by Jenna Rosenstein
Kevin Cooley If you've seen the film Gravity, you know the last thing Dr. Ryan Stone (Sandra Bullock) was probably thinking about as she floated untethered--with rapidly decreasing oxygen levels--through the darkness of outer space was how good she looked. But it turns out, there are some real beauty benefits to floating at zero Gs--minus frightening space junk disasters.
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1. Sci-Fi Anti-aging
Because of a cool thing called "time dilation," astronauts actually age slower in space than on Earth. Why? Well, I'd love to quote NASA here, but their web site is inoperable thanks to the Government Shutdown. Essentially, it's all because of some unique combination of gravity and velocity and the observation of relative time. In reality, astronauts aboard a six-month stint on the International Space Station (ISS) only age about 0.007 seconds slower than us Earthlings.
2. Cool Hygiene
Have you seen the YouTube video of astronaut Karen Nyberg washing her hair aboard the ISS? While the no-rinse shampoo she uses might not be as delightful as my trusty L'Oréal Professionnel Mythic Oil wash, she does manage to get her hair clean with a comb, some hot water droplets, and a towel. Plus, as the water evaporates out of her hair, Nyberg says it's sucked back up into the ISS's water filtration system and turned into drinking water! One giant leap for mankind and sustainability.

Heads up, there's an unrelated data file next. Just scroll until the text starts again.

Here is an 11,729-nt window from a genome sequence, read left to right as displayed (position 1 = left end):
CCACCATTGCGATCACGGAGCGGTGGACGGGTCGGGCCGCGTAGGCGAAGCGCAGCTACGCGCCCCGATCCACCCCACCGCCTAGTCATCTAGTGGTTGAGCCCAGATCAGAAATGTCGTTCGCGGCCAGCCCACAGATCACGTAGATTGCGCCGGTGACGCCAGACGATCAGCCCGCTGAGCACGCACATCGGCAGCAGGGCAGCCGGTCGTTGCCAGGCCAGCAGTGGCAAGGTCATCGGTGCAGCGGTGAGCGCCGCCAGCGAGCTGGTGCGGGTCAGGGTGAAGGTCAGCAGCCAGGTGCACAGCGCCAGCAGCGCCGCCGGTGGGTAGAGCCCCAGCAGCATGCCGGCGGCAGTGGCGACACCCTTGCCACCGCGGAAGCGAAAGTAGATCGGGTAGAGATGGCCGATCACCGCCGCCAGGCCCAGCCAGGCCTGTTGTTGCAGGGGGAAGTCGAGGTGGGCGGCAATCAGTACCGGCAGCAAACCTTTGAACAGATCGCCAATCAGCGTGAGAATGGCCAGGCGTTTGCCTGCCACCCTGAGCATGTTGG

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3. New Technology
In the October issue of Allure, we wrote about a few cool new beauty products inspired in part by space travel, like Ioma's Youth Booster moisturizer (with a sensor sharing the technology from the Mars rover in the cap!) and Comfort Zone Skin Regimen Juvenate Pro-Booster (created by a former surgeon on the ISS). But one product, Iluminage copper oxide pillowcase, shares a technology that is currently being tested by NASA for it's anti-microbial properties. For astronauts, the copper oxide-infused fabric means less laundry in space. For me, it means that the copper oxide in my pillowcase transfers to my face and promotes collagen production, according to cosmetic chemist Ni'Kita Wilson.
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by Jenna Rosenstein